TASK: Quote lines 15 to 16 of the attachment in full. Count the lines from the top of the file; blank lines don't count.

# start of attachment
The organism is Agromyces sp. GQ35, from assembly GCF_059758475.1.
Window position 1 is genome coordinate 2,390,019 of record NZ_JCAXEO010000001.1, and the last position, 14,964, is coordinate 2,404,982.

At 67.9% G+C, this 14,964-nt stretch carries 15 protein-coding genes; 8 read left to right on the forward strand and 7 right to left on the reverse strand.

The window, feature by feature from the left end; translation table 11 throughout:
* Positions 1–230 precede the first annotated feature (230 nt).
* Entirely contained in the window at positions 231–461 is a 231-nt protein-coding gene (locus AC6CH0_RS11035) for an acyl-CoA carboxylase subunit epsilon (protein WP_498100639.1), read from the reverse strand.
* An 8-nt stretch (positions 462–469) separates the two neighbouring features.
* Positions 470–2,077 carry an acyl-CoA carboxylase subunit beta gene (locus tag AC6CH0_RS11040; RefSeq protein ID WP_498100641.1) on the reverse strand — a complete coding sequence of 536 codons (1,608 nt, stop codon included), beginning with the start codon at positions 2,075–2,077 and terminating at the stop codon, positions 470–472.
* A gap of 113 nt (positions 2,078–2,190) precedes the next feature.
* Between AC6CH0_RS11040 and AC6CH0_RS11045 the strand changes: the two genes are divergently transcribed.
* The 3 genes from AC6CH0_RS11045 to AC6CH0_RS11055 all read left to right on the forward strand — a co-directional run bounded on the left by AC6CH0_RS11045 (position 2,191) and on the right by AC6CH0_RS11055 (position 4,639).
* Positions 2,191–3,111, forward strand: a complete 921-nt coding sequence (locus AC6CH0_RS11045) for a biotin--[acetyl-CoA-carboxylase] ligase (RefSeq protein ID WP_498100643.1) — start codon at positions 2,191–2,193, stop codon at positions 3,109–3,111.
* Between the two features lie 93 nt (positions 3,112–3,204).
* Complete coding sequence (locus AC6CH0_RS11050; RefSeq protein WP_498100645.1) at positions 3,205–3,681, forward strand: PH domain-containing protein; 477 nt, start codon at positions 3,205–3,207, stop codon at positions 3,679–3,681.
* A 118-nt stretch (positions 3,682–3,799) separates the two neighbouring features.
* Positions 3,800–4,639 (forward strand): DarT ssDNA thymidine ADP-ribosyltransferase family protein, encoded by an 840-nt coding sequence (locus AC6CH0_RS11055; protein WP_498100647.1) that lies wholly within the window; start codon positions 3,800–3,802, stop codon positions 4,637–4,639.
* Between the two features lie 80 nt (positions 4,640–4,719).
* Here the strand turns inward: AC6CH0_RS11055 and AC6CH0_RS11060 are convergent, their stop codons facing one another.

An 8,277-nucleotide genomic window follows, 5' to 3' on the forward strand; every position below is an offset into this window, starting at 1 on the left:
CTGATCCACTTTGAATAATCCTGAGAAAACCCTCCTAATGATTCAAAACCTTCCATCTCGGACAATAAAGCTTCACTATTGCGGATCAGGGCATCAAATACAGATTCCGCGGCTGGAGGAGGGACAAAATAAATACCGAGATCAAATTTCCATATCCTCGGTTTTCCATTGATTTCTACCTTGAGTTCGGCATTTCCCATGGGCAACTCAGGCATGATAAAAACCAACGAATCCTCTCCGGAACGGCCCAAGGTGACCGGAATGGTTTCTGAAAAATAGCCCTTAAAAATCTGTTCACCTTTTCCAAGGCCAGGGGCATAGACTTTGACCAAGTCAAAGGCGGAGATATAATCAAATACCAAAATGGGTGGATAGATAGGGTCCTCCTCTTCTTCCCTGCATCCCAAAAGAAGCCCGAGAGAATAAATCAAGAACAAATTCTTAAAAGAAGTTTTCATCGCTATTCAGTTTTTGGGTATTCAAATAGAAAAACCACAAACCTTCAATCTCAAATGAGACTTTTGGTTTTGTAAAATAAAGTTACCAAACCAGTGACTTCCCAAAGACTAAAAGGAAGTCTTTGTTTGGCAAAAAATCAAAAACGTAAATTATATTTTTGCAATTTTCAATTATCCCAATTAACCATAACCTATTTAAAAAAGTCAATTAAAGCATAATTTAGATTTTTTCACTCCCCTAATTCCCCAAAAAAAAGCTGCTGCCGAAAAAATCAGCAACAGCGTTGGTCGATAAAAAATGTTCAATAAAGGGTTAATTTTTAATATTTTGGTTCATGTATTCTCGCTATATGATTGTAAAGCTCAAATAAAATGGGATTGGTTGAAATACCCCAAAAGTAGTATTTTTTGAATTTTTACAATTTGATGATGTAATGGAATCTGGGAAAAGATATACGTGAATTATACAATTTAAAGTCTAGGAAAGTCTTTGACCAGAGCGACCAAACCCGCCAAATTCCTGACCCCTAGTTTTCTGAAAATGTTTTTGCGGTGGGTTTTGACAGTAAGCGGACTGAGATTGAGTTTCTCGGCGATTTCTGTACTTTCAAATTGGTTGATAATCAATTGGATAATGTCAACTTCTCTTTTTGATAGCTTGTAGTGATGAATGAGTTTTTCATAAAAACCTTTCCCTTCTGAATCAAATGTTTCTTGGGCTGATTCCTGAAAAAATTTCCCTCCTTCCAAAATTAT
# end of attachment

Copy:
* A 118-nt stretch (positions 3,682–3,799) separates the two neighbouring features.
* Positions 3,800–4,639 (forward strand): DarT ssDNA thymidine ADP-ribosyltransferase family protein, encoded by an 840-nt coding sequence (locus AC6CH0_RS11055; protein WP_498100647.1) that lies wholly within the window; start codon positions 3,800–3,802, stop codon positions 4,637–4,639.